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GERRIDS ARE a family of insects including water bugs, pond skaters, water striders and jesus bugs, all of which can travel atop the water. Water bugs use their mass, musculature and balance to make use of the liquid’s surface tension. Recently, researchers have devised a robot that mimics the gerrid’s aquatic talents.
Science, the weekly magazine of the American Association for the Advancement of Science, July 31, 2015, has two articles on this robotic advance. “Jumping on Water: Surface-tension-dominated Jumping of Water Striders and Robotic Insects” reports on research performed by Je-Sung Koh and colleagues at Seoul National University, Harvard and the Polish Academy of Science. “Two Leaps Forward for Robot Locomotion,” by Dominic Vella, is a summary of their research. Abstracts are available at Jumping on Water and Two Leaps, respectively.
Water molecules attract each other, causing a thin film at its surface. This surface tension can support something, provided it distributes its miniscule weight over a large surface area.
Gerrids have low body mass and six long slender legs evolved to exploit this. The front two are shortest and used to capture prey. The middle ones, of intermediate length, have locomotion duties. The rear two legs steer and distribute the insect’s weight in an optimal manner.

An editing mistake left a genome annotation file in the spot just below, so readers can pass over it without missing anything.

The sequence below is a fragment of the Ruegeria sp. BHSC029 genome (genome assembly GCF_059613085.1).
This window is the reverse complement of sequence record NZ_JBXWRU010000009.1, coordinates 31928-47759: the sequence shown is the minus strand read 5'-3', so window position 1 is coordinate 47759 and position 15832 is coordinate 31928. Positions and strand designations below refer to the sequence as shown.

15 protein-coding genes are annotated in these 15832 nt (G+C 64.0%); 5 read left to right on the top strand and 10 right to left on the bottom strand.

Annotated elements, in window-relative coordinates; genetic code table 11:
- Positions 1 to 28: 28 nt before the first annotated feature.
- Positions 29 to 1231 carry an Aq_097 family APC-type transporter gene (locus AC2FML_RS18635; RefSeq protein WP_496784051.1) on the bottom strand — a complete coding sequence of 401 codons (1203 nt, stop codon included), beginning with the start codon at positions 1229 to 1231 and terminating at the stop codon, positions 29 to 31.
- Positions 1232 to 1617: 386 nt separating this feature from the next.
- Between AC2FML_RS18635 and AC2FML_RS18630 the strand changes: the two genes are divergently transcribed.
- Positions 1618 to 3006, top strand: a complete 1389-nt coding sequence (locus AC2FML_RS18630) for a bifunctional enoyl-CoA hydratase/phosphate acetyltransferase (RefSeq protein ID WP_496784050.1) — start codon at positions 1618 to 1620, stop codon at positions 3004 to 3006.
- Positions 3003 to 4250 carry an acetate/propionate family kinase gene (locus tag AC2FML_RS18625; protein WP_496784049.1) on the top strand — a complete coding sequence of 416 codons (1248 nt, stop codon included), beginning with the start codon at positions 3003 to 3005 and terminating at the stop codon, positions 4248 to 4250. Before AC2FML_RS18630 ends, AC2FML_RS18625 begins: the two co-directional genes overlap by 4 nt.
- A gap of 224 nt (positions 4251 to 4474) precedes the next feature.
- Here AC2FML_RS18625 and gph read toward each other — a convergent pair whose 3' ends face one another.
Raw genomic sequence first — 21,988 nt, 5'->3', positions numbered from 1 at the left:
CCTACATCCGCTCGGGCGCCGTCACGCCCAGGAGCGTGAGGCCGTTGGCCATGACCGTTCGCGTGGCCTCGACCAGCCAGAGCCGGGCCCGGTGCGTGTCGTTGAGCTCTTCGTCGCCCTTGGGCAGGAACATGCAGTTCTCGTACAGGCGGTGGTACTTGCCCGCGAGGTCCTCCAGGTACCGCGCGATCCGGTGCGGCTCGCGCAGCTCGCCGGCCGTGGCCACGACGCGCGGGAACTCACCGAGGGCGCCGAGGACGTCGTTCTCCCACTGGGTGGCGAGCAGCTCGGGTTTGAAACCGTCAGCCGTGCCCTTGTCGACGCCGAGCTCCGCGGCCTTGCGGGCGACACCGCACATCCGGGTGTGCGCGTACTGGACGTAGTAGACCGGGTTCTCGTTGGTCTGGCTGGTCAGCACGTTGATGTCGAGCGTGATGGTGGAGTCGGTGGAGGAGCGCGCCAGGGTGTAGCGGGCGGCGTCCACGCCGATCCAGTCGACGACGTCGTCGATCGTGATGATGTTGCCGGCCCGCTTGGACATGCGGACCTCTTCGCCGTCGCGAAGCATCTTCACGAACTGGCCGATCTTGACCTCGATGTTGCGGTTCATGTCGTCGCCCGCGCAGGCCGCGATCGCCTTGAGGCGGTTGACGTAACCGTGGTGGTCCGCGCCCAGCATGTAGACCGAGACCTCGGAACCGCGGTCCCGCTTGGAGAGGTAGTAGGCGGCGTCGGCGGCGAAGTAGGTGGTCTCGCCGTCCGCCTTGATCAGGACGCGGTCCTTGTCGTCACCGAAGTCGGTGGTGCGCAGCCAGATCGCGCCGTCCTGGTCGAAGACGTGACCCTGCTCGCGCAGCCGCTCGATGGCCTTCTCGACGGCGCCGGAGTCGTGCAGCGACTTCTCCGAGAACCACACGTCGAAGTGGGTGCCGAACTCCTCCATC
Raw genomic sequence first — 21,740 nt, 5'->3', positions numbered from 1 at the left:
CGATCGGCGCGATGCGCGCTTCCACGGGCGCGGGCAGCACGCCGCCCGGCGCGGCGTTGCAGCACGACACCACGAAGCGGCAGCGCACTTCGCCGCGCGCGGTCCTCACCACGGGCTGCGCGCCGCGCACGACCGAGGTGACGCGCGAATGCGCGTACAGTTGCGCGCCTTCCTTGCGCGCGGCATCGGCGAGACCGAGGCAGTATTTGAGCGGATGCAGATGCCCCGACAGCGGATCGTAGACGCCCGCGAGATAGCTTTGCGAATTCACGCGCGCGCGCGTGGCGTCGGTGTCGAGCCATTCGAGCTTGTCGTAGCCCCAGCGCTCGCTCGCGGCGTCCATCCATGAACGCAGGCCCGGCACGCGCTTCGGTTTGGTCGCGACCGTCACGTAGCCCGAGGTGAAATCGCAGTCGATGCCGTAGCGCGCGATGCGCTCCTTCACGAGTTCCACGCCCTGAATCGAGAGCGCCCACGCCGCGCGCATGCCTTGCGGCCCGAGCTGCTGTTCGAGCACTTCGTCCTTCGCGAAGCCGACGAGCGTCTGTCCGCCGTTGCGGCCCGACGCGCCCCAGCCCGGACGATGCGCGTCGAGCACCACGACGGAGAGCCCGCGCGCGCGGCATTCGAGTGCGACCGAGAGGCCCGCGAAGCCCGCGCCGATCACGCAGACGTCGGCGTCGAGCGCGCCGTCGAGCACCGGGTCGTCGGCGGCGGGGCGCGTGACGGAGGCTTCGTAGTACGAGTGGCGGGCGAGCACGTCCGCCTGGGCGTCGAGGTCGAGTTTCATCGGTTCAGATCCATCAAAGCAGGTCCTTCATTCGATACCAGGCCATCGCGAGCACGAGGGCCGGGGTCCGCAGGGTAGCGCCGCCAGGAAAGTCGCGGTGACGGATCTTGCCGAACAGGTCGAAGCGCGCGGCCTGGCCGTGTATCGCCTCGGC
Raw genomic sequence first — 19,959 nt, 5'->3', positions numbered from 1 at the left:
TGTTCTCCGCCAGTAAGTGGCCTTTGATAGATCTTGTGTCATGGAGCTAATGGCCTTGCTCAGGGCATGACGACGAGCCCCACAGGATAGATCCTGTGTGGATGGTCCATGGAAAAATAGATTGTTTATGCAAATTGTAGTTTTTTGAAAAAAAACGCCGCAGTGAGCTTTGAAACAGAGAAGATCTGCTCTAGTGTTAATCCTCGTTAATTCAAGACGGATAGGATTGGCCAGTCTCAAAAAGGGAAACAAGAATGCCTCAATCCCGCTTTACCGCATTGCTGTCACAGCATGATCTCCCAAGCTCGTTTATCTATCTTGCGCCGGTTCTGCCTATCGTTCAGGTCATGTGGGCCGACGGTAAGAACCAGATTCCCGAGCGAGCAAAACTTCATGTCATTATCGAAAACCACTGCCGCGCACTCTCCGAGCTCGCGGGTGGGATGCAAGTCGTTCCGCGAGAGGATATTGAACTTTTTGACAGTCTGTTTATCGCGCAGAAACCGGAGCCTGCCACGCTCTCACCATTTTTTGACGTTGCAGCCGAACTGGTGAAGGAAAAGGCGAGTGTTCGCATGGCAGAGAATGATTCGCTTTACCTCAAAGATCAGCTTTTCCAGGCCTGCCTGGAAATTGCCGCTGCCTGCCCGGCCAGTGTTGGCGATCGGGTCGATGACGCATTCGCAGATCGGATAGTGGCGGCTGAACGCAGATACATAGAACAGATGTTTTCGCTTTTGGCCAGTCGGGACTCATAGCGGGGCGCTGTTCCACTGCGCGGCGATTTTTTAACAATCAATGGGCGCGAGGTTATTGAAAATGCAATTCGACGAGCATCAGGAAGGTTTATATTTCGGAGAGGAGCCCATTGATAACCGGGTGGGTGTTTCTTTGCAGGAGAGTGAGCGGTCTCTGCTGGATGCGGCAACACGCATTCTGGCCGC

Koh and his colleagues identified that water striders propel themselves by rotating the curved tips of their legs inward and downward—with a force just below that of piercing the water’s surface film. Amazingly enough, the legs’ action produces minute waves off of which they push, generating forward thrust. A water strider can move faster than a meter/second.
The insect’s body and legs are hydrophobic, water-repelling, by means of microscopic hairs, thousands of them per sq. in. Should the insect become submerged, these tiny hairs trap air. They also increase the surface area of its leg tips.
Like a real water strider, the robotic one can jump as well as stride. Researchers modeled its triggered-hinge mechanism after a flea’s musculature. They used a MEMS (MicroElectroMechanicalSystem) process to fabricate a “full-size” robotic water strider just 2 cm. (0.8 in.) in length and weighing 68 milligrams, about 0.002 oz.
By studying varied triggering forces for the robotic legs, Koh and his colleagues were able to quantify the physics of water strider locomotion. They conclude, “The experimental results improve our understanding of the dynamic interaction between an unconstrained free body and a liquid surface, as observed in semi-aquatic arthropods in nature.” ds
© Dennis Simanaitis, SimanaitisSays.com, 2015